CPA INSIDER

Make sure your CPA traits are assets and not liabilities

Humble, accountable, strategic, and skeptical, CPAs are great to work with.
By Beth A. Berk, CPA, CGMA

Over my past 12-plus years as a recruiter I have focused on placing CPAs as well as other professionals. I enjoy working with fellow CPAs, as I can anticipate what to expect from them. They tend to be transparent job-seekers who represent themselves accurately, which, of course, makes it easier for me to guide and place them.

In my experience, many CPAs share certain positive qualities, such as humility, love of knowledge, and attention to detail. Sometimes, though, these characteristics can get in the way of their success in the workplace and on the job market. Here are some of the CPA traits I've observed over the years, and some thoughts on how to let them shine to their greatest advantage:

CPAs tend to be humble and downplay themselves and their achievements. This modesty helps CPAs build trust with peers, supervisors, and clients, and allows them to focus on others' needs. Also, this attitude often helps CPAs provide advice and solutions others will take to heart.

CPAs tend to be strategic thinkers who weigh their options carefully before taking risks. CPAs use their experience and knowledge when thinking through various scenarios and their possible outcomes.

CPAs tend to be able to learn new topics with ease. (Think about all of the required courses we had to take to sit for the CPA exam and be licensed!) CPAs often seek out opportunities to learn more through reading, research, asking questions, and attending seminars or webinars, and then apply that knowledge on the job.

CPAs tend to be literal in their communication style and are very detail-oriented. When someone needs to know the details of a situation, CPAs can usually walk him or her through every step.

CPAs tend to approach the world with healthy skepticism. We aren't inclined to accept data at face value and most likely will question things, too. CPAs usually ask additional questions since they need to verify or clarify information.

CPAs tend to have a need for numbers to make sense. We want the numbers to work out correctly in every situation, even in our personal lives. For example, if our bank account or utility bill is off by few cents, we are likely to recalculate until we find out where the discrepancy came from. This tenacity and ability to get to the bottom of things is a great quality and also shows others that we don't easily give up.

CPAs tend to have accountability. CPAs typically hold themselves accountable and take responsibility for their outcomes, whether good or bad. We primarily serve in roles where we're expected to provide advice and/or analyze, assess, and verify data. Therefore, we take those roles very seriously. We recognize that if we don't perform well our clients or employers might suffer serious financial consequences. (We're also well-aware that inadequate performance may mean we can be fired, dismissed by a client, or reported to our state's board of accountancy.)

CPAs tend to do what we say we will do and follow through. Enough said!

Though these traits are all positive, in excess, they can have their downside. Here are a few suggestions on making the most of your CPA traits:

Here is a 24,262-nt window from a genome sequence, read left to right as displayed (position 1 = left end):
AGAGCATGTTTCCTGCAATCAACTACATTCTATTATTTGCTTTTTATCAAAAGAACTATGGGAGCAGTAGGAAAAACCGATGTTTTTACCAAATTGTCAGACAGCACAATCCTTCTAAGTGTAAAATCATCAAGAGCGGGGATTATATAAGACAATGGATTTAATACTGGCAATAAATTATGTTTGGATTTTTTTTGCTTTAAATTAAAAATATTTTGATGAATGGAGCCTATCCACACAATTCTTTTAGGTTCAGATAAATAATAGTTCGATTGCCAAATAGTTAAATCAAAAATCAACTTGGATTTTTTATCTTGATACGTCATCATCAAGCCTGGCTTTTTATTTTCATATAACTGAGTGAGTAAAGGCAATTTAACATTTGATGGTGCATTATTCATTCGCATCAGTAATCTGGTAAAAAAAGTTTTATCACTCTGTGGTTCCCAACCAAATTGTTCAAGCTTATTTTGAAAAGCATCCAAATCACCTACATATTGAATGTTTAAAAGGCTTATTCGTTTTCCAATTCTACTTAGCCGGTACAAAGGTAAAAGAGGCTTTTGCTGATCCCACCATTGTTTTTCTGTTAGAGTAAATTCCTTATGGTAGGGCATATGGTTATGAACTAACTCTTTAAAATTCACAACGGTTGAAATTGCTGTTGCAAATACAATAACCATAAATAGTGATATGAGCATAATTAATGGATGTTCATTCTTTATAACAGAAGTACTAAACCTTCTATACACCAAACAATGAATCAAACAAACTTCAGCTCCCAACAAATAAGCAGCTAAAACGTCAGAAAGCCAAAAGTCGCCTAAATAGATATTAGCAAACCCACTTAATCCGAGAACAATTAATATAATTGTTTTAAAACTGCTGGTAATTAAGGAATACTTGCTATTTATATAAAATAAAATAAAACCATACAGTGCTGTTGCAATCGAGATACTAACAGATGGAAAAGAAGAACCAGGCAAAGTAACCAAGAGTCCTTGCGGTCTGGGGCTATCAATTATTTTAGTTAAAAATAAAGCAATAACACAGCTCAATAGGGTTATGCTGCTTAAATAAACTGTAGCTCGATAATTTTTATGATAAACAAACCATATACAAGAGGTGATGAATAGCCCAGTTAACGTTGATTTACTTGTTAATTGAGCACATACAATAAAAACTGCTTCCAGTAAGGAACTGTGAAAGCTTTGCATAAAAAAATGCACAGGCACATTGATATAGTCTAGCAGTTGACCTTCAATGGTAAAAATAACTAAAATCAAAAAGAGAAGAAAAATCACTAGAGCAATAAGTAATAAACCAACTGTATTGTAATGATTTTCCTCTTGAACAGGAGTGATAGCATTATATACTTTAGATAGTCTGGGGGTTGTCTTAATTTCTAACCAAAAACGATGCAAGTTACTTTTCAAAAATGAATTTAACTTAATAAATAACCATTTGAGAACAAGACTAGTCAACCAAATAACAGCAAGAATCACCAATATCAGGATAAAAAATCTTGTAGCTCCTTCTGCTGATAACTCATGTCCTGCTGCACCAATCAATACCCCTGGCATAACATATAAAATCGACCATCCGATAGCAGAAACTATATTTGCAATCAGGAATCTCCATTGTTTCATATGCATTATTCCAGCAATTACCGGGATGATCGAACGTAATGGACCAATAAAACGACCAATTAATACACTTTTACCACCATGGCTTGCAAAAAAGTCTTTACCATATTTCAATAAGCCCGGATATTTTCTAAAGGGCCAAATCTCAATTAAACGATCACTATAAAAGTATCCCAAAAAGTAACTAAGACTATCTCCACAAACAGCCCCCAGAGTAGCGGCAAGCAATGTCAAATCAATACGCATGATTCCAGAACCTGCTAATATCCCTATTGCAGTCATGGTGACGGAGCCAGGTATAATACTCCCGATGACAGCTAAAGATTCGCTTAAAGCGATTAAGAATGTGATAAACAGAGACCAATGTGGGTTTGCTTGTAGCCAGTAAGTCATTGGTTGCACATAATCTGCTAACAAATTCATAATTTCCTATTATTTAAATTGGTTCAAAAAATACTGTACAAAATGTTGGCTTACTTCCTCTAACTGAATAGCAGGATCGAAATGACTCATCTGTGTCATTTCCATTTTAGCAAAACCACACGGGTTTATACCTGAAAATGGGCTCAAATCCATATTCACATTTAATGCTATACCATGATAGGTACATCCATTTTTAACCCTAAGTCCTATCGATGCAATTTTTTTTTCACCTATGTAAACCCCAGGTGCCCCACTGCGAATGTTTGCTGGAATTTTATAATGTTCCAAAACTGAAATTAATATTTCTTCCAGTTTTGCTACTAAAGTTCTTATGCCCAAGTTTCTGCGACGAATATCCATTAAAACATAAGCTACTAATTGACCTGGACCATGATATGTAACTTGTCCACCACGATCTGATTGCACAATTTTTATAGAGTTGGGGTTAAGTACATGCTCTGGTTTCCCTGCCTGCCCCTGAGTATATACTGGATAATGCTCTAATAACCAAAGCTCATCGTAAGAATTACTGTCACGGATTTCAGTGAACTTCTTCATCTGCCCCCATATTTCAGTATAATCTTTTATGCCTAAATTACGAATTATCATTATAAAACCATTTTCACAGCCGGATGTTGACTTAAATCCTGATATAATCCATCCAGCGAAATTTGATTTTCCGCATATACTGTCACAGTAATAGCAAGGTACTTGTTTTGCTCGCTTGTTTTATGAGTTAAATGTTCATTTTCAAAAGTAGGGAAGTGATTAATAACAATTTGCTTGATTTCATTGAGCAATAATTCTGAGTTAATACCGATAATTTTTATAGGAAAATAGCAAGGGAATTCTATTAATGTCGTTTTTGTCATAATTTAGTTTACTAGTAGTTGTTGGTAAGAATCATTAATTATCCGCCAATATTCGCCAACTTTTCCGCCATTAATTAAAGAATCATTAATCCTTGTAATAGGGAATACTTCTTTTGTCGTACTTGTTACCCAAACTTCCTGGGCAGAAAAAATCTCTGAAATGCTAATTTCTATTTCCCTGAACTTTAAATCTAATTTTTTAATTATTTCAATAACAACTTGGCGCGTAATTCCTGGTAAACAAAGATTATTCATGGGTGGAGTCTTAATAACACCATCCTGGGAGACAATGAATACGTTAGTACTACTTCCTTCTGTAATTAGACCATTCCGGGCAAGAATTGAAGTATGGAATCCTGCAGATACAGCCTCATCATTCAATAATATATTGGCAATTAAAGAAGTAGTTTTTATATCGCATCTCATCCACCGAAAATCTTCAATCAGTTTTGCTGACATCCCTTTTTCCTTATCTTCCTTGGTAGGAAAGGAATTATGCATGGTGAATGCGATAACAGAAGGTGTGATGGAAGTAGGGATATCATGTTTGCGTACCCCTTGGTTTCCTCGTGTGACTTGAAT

• Don't let your humble nature stop you from speaking up or promoting yourself. That can make you less likely to be acknowledged for your initiatives and efforts or considered for career milestones (raises, promotions, awards, etc.).
  • Prudence is a great quality. However, to get ahead or be viewed as a leader, you may need to take risks that are outside of your comfort zone. Trust your judgment (it got you this far), and take the necessary steps to accomplish goals for yourself and others.
  • CPAs tend to love details. Be aware in communications, though, that a brief yet factual answer often works better than a lengthy one. Know your audience (client, boss, interviewer), and tailor your message to the mode of communication you're using (email, phone, voicemail, text, letter). Otherwise your audience may lose interest.
  • CPAs' curiosity and professional skepticism often helps them get to the truth of a situation. But sometimes, asking people a lot of questions can put them on the defensive, which doesn't always lead to a positive outcome. Ask for information in a way that invites others to cooperate and feel at ease. For instance, if you need to have an uncomfortable conversation with someone on the job, start with positive observations about his or her work and behavior before asking questions.
  • CPAs usually want to make sure all the numbers work out and get all the information they need to solve a problem. In most cases, this tenacity is a great asset. However, it can also lead them to spend too much time and effort on problems that don't warrant it. If you feel you're getting bogged down in details, ask yourself if the benefits are worth the cost you're expending. At work, demonstrate that your love of detail doesn't lead you to lose sight of the big picture.

To my fellow CPAs, you make me proud to represent you and do business with you, and to be friends with you too! Let's keep up our great reputations!

Beth A. Berk, CPA, CGMA, is an independent recruiter based in Maryland. To comment on this article, email senior editor Courtney Vien.

SPONSORED REPORT

CPEOs provide peace of mind around payroll services

The creation of these new IRS-certified service providers for small businesses clarifies some issues around traditional professional employer organizations.

QUIZ

8 sentences to help you master subject-verb agreement

When professionals prepare written material for readers inside their organization or outside, they should make sure that no errors distract from the message they need to convey. Take this short quiz for practice in subject-verb agreement.